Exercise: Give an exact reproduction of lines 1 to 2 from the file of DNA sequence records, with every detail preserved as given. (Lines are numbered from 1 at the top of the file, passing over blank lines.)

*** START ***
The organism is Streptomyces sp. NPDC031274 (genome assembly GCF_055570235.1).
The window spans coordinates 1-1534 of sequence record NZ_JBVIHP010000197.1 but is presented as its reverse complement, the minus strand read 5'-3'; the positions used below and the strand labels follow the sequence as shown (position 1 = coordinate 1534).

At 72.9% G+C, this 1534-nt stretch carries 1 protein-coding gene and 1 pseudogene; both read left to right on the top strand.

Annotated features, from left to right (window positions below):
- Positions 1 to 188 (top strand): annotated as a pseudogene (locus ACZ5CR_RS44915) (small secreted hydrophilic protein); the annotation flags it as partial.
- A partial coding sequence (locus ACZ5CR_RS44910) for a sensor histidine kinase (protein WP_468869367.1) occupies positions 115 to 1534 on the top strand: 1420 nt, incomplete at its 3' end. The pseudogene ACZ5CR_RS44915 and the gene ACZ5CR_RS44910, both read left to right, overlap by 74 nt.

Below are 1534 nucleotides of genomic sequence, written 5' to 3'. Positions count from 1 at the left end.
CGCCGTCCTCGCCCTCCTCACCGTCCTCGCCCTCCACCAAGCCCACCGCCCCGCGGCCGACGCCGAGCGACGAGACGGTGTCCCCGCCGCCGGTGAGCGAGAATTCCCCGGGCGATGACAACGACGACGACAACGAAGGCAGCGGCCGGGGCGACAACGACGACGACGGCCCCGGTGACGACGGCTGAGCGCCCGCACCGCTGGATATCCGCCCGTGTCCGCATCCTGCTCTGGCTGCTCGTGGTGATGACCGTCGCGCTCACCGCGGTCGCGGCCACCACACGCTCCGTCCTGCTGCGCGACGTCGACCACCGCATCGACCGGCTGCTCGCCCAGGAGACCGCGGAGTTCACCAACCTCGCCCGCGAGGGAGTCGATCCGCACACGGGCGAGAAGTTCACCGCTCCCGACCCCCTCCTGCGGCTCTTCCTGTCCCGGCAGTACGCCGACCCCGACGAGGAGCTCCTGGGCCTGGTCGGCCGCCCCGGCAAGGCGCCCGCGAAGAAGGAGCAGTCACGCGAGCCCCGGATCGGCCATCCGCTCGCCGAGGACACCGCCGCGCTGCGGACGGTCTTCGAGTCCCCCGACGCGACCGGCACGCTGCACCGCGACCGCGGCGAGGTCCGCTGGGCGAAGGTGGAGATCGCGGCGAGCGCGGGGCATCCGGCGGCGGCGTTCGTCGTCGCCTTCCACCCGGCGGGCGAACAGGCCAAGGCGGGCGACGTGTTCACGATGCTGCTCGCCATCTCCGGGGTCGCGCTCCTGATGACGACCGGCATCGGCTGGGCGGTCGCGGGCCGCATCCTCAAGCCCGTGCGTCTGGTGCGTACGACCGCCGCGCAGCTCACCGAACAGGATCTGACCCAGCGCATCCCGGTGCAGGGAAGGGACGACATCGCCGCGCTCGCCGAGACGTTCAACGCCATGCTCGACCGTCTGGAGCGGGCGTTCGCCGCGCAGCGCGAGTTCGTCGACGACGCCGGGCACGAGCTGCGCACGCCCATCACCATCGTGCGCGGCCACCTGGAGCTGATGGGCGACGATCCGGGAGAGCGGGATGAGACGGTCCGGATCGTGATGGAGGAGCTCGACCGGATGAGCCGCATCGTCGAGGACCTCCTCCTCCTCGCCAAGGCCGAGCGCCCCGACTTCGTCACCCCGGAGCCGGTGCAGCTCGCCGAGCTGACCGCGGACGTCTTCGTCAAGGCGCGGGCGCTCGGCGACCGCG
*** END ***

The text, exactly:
The organism is Streptomyces sp. NPDC031274 (genome assembly GCF_055570235.1).
The window spans coordinates 1-1534 of sequence record NZ_JBVIHP010000197.1 but is presented as its reverse complement, the minus strand read 5'-3'; the positions used below and the strand labels follow the sequence as shown (position 1 = coordinate 1534).